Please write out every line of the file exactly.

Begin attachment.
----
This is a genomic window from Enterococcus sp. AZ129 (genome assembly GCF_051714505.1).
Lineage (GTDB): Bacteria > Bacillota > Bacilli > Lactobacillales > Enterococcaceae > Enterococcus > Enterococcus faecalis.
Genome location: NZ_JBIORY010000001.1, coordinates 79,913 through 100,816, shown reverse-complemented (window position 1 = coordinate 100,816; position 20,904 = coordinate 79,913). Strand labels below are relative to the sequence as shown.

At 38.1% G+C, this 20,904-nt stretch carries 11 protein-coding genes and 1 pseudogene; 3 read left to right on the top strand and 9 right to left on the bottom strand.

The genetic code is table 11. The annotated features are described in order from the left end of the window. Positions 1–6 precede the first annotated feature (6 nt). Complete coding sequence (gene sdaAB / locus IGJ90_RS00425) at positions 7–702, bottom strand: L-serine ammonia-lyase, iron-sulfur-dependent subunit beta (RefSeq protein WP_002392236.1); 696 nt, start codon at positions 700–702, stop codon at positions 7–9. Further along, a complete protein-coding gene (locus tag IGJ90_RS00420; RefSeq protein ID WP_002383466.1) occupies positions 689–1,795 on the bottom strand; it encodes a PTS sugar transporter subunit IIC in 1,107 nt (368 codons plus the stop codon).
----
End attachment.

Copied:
This is a genomic window from Enterococcus sp. AZ129 (genome assembly GCF_051714505.1).
Lineage (GTDB): Bacteria > Bacillota > Bacilli > Lactobacillales > Enterococcaceae > Enterococcus > Enterococcus faecalis.
Genome location: NZ_JBIORY010000001.1, coordinates 79,913 through 100,816, shown reverse-complemented (window position 1 = coordinate 100,816; position 20,904 = coordinate 79,913). Strand labels below are relative to the sequence as shown.

At 38.1% G+C, this 20,904-nt stretch carries 11 protein-coding genes and 1 pseudogene; 3 read left to right on the top strand and 9 right to left on the bottom strand.

The genetic code is table 11. The annotated features are described in order from the left end of the window. Positions 1–6 precede the first annotated feature (6 nt). Complete coding sequence (gene sdaAB / locus IGJ90_RS00425) at positions 7–702, bottom strand: L-serine ammonia-lyase, iron-sulfur-dependent subunit beta (RefSeq protein WP_002392236.1); 696 nt, start codon at positions 700–702, stop codon at positions 7–9. Further along, a complete protein-coding gene (locus tag IGJ90_RS00420; RefSeq protein ID WP_002383466.1) occupies positions 689–1,795 on the bottom strand; it encodes a PTS sugar transporter subunit IIC in 1,107 nt (368 codons plus the stop codon).